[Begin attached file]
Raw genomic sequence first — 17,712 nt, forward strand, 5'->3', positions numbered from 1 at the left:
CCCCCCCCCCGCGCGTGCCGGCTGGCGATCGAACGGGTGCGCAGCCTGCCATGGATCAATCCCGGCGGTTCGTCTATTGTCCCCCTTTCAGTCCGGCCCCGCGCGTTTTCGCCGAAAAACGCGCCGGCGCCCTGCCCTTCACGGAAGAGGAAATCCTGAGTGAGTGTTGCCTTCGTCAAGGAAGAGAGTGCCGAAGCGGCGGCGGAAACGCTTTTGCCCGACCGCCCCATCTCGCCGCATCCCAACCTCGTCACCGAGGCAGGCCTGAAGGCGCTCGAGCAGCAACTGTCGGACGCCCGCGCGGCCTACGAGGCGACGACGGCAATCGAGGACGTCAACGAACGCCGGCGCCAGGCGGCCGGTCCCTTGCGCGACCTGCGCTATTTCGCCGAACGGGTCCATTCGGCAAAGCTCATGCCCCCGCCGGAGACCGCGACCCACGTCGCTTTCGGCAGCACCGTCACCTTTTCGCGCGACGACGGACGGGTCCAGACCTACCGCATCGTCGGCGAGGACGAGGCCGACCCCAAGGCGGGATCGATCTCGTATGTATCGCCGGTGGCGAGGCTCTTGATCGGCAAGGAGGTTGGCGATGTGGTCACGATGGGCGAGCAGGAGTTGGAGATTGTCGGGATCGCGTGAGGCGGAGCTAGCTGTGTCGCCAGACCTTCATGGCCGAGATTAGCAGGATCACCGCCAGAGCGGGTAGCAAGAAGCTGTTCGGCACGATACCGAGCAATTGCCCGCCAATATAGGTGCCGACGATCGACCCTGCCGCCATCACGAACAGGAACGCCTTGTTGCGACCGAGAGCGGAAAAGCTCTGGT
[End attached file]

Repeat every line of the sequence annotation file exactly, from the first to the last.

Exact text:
Raw genomic sequence first — 17,712 nt, forward strand, 5'->3', positions numbered from 1 at the left:
CCCCCCCCCCGCGCGTGCCGGCTGGCGATCGAACGGGTGCGCAGCCTGCCATGGATCAATCCCGGCGGTTCGTCTATTGTCCCCCTTTCAGTCCGGCCCCGCGCGTTTTCGCCGAAAAACGCGCCGGCGCCCTGCCCTTCACGGAAGAGGAAATCCTGAGTGAGTGTTGCCTTCGTCAAGGAAGAGAGTGCCGAAGCGGCGGCGGAAACGCTTTTGCCCGACCGCCCCATCTCGCCGCATCCCAACCTCGTCACCGAGGCAGGCCTGAAGGCGCTCGAGCAGCAACTGTCGGACGCCCGCGCGGCCTACGAGGCGACGACGGCAATCGAGGACGTCAACGAACGCCGGCGCCAGGCGGCCGGTCCCTTGCGCGACCTGCGCTATTTCGCCGAACGGGTCCATTCGGCAAAGCTCATGCCCCCGCCGGAGACCGCGACCCACGTCGCTTTCGGCAGCACCGTCACCTTTTCGCGCGACGACGGACGGGTCCAGACCTACCGCATCGTCGGCGAGGACGAGGCCGACCCCAAGGCGGGATCGATCTCGTATGTATCGCCGGTGGCGAGGCTCTTGATCGGCAAGGAGGTTGGCGATGTGGTCACGATGGGCGAGCAGGAGTTGGAGATTGTCGGGATCGCGTGAGGCGGAGCTAGCTGTGTCGCCAGACCTTCATGGCCGAGATTAGCAGGATCACCGCCAGAGCGGGTAGCAAGAAGCTGTTCGGCACGATACCGAGCAATTGCCCGCCAATATAGGTGCCGACGATCGACCCTGCCGCCATCACGAACAGGAACGCCTTGTTGCGACCGAGAGCGGAAAAGCTCTGGT